The Southern Ring Nebula image from JWST

This is the second in a series of five posts I have planned to celebrate the recent images from the James Webb Space Telescope. The image I’m covering today is entitled the Southern Ring Nebula, NGC 3132. Strictly from an aesthetic standpoint, this is my favorite image from Webb so far. It is stunning! The colors, textures, and details are amazing. And there is so much dimensionality. It’s like you’re looking at a massive tunnel lined with plush blue fleece.

But what exactly are we looking at here? Well, this object is known as a planetary nebula, which is a terrible name because it has nothing to do with a planet. That’s just a name early astronomers used to erroneously describe these objects. These nebulae are actually associated stars. Specifically, these nebulae are formed when stars of a certain mass exhaust the supply of fuel that makes them burn so brightly. Planetary nebulae form when a star dies. But unlike more massive stars that explode suddenly in a supernova, planetary nebulae stars don’t die all at once. Instead, they die in stages through the periodic ejection of huge amounts of material into space. As you can imagine, star death is violent even when the star doesn’t supernova. In a planetary nebula, the ejected material speeds away in all directions from the dying star at more than 30,000 mph. Eventually, the star ejects so much material that it has nothing left to give and forms a white dwarf, which is considered the final stage in the evolution of a star. Game over for the star. But take heart. Although small, a white dwarf is still quite bright. The light from the white dwarf is absorbed by the expanding material, which in turn emits specific colors to create the colorful circular structure we see in the Webb image. Pretty cool, right?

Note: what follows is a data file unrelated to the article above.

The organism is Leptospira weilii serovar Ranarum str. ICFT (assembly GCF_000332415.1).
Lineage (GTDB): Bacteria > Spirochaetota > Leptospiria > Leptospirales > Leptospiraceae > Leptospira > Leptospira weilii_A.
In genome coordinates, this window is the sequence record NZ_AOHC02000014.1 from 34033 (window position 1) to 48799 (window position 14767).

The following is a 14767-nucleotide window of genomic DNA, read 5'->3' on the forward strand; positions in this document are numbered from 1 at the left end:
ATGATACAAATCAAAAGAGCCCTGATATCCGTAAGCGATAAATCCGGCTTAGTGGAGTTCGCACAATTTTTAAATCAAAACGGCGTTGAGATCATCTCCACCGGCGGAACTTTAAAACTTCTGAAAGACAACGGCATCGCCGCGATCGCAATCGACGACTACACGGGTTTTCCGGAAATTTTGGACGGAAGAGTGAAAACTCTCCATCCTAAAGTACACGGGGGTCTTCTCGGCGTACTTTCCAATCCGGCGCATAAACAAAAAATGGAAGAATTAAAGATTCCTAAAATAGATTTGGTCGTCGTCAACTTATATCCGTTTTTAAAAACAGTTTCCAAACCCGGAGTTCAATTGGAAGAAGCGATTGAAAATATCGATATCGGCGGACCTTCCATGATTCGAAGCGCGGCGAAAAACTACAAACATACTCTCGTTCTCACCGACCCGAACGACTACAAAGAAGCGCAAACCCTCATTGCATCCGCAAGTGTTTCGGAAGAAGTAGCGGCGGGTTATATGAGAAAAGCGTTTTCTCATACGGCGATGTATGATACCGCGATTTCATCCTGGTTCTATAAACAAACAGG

You may know that the Webb cameras measure infrared light, which is not visible to our human eyes. But the sensors in the JWST cameras are very sensitive to infrared. By the way, this is also why the mirrors on the JWST are coated with a thin layer of gold. Gold is really good at reflecting infrared light. To make the images useful to us humans, the light is transformed during image processing into colors we can see. It’s very similar to the process used by amateur astronomers like me. I have to admit that it’s pretty cool to know someone is on a computer out there processing Webb images in PixInsight and Photoshop just like I do with the images from my driveway! OK, I admit, they probably process images better than I do. : )

The Southern Ring Nebula is about 2000 light years away in the constellation Vela, which is not visible to us in the northern hemisphere. Sad face. Time to go back to Chile! The gases in the nebula are very diffuse. Even though it is created from immense amounts of ejected material, the nebula is spread across a very large area, so we’re essentially looking at empty space. Crazy.

OK, enough talk, let’s just look at this beautiful image. It sure doesn’t look like empty space to me. I get lost in all the details. The high-resolution image is spectacular. You can download a copy for free along with all the other Webb images so far. Just Google NASA/STSci and you’ll find the website.

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